Selecting A Camera | Video Production San Francisco
Panasonic guns for the C200 and the FS7 with the new EVA1.
They may be late to the party, actually very late, but Panasonic have finally announced a sub-$10,000 S35 video camera, the AU EVA-1. While they were the first manufacturer post the Canon 5D MK II to bring out a large sensor video camera, the micro four thirds AF100, they never followed up.
The newly-designed EVA1 sensor is Super 35 sized (24.60mm x 12.97mm) with 5.7K resolution. With an active resolution of 5720 x 3016, the EVA1 delivers more than 17.25 million photosites. By starting at a higher native resolution, the 5.7K sensor yields a higher resolving image when down-sampled to 4K, UHD, 2K, or even 720p. Additionally, the increased color information results in a finer, more accurate finished image.
The lack of a camera from Panasonic in this market to compete with the Canon C300, C100, Sony FS7, FS5 etc has always been surprising. Panasonic make excellent cameras. Their 4K Varicams are superb.
After letting some of its marketshare slip to Arri and RED over the last decade, Panasonic has made a huge step back into the cinema market with the Varicam renaissance, starting three years ago with the Varicam 35. Panasonic is now also aiming squarely to reclaim ground lost in the indie cinema marketplace by releasing the new EVA1, announced recently at Cine Gear Expo on the Paramount Lot in LA.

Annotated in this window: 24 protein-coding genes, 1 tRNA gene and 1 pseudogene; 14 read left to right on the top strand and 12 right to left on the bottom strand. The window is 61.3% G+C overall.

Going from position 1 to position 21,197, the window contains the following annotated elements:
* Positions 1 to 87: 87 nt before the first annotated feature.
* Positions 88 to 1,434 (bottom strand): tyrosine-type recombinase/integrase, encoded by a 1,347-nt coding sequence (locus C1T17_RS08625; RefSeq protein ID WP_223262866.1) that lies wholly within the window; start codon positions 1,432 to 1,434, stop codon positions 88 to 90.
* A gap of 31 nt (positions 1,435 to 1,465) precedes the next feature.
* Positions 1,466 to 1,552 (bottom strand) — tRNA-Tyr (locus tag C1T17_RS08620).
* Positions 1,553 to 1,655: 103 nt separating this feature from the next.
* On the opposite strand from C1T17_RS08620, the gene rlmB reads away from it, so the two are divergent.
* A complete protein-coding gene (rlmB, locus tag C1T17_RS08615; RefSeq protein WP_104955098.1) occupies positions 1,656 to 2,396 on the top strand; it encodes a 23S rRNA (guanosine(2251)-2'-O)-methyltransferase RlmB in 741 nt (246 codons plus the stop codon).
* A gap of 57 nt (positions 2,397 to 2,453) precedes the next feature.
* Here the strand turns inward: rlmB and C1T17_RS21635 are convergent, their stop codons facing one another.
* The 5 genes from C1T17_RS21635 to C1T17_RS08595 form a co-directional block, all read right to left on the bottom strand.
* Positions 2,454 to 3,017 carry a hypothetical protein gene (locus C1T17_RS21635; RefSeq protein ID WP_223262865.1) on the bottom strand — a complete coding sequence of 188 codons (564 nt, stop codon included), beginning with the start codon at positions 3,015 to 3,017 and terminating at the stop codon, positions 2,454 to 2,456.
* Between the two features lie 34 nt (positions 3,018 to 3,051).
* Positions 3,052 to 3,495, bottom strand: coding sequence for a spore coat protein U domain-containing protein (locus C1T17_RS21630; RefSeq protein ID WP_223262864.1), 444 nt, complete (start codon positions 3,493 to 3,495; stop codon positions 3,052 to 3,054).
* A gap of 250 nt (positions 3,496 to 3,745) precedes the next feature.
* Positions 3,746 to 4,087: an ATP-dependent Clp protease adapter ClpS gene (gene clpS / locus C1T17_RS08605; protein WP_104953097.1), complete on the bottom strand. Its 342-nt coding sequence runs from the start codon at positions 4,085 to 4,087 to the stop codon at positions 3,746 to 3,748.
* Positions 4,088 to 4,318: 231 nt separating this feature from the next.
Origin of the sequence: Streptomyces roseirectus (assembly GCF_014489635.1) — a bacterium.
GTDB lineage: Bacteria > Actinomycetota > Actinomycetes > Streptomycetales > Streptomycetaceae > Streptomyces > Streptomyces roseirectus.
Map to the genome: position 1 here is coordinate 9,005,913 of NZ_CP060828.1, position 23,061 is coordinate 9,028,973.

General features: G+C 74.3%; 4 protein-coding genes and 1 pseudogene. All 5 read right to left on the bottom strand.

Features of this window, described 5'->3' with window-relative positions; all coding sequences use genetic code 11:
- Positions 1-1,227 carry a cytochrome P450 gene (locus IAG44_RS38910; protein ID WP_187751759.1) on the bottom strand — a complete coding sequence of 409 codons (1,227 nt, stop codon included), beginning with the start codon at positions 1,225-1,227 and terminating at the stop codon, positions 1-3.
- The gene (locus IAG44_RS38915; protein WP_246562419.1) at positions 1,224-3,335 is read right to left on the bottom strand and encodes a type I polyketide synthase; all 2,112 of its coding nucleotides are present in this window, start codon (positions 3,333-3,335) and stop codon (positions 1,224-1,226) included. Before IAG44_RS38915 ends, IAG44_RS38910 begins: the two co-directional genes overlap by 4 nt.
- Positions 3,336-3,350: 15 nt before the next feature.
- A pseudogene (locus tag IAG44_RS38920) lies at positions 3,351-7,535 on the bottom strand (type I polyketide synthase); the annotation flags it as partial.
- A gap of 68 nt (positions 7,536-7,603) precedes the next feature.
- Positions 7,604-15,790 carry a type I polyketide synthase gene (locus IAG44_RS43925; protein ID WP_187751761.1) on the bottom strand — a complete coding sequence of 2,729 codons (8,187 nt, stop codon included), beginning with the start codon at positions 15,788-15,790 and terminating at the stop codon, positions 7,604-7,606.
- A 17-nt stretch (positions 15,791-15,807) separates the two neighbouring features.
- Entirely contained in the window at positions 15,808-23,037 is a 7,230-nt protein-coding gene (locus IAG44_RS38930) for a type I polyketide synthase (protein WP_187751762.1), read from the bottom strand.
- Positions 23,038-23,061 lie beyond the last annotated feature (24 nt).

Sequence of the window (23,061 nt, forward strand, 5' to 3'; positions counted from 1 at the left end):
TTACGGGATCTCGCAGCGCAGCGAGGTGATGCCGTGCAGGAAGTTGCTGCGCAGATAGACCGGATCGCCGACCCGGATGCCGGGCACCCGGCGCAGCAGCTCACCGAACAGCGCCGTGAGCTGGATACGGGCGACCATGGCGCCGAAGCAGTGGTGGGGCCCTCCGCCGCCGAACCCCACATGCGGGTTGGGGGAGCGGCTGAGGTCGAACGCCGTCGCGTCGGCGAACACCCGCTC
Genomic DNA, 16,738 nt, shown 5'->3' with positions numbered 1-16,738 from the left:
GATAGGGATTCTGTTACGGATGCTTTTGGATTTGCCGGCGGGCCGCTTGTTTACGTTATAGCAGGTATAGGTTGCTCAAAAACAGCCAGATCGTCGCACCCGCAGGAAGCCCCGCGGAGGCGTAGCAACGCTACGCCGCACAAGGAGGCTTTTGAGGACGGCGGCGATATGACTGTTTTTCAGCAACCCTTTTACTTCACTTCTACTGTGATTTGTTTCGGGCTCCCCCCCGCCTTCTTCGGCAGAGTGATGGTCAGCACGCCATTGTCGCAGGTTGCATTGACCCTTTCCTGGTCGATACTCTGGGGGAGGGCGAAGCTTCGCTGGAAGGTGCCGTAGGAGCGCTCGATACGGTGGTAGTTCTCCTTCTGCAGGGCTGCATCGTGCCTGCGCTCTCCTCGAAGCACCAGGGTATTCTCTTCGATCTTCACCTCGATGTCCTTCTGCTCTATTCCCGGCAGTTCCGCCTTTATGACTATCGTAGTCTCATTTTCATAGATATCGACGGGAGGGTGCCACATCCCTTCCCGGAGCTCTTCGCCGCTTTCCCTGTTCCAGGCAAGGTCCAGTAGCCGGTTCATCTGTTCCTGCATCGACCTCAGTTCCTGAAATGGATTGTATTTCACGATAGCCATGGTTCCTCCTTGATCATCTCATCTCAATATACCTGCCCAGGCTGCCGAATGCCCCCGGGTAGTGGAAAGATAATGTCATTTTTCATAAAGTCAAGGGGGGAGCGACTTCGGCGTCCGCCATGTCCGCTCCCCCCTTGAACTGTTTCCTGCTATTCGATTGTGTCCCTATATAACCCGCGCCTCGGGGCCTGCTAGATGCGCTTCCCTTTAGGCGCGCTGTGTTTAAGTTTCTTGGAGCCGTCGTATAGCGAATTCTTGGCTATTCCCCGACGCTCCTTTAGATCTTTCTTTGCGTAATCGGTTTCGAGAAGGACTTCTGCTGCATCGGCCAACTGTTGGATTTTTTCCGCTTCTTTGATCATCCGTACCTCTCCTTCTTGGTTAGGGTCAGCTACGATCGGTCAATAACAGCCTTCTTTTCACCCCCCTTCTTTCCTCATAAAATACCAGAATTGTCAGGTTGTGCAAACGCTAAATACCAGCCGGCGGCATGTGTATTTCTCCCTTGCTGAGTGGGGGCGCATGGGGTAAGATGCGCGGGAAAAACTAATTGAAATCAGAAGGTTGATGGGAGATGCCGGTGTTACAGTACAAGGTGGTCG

Weighing just under 3 pounds, with a compact form factor and a removable handgrip, EVA1 can be used for efficient handheld shooting applications and can also be mounted on a drone, gimbal rig, or jib arm for complex yet smooth camera moves.
The EVA1’s Dual Native ISOs are 800 and 2,500, which will allow cinematographers to shoot in almost any lighting environment. And the EVA1 delivers 14-stops of Dynamic Range, enabling fine gradation in exposure from bright to dark.
For lensing, the camera utilizes a native EF-mount, giving shooters access to the broad EF lens ecosystem, including dozens of cinema-style prime and zoom lenses from numerous manufacturers. There will be full Iris Control, One-Push Auto Focus, and Lens Data.
The new EVA1 is a great all-round camera. It’s an ideal choice for independent cinema and drama, and it’s small and light enough to be chosen for that documentary look and feel.
camera brands and models for a corporate video shoot
Considering various factors is essential to meet specific production requirements. Let’s explore key considerations and take Sony, Arri, and RED brands as examples:
Video Production Budget
Consider the budget constraints for the corporate video project. For example, Arri, RED and Sony offer camera models at descending price points, allowing for flexibility based on financial considerations.
Video Image Quality
Prioritize image quality based on the project’s needs. Sony cameras, renowned for color science and low-light performance, may be suitable for a wide range of scenarios. Arri’s cinematic image quality and RED’s high resolution are also factors to weigh.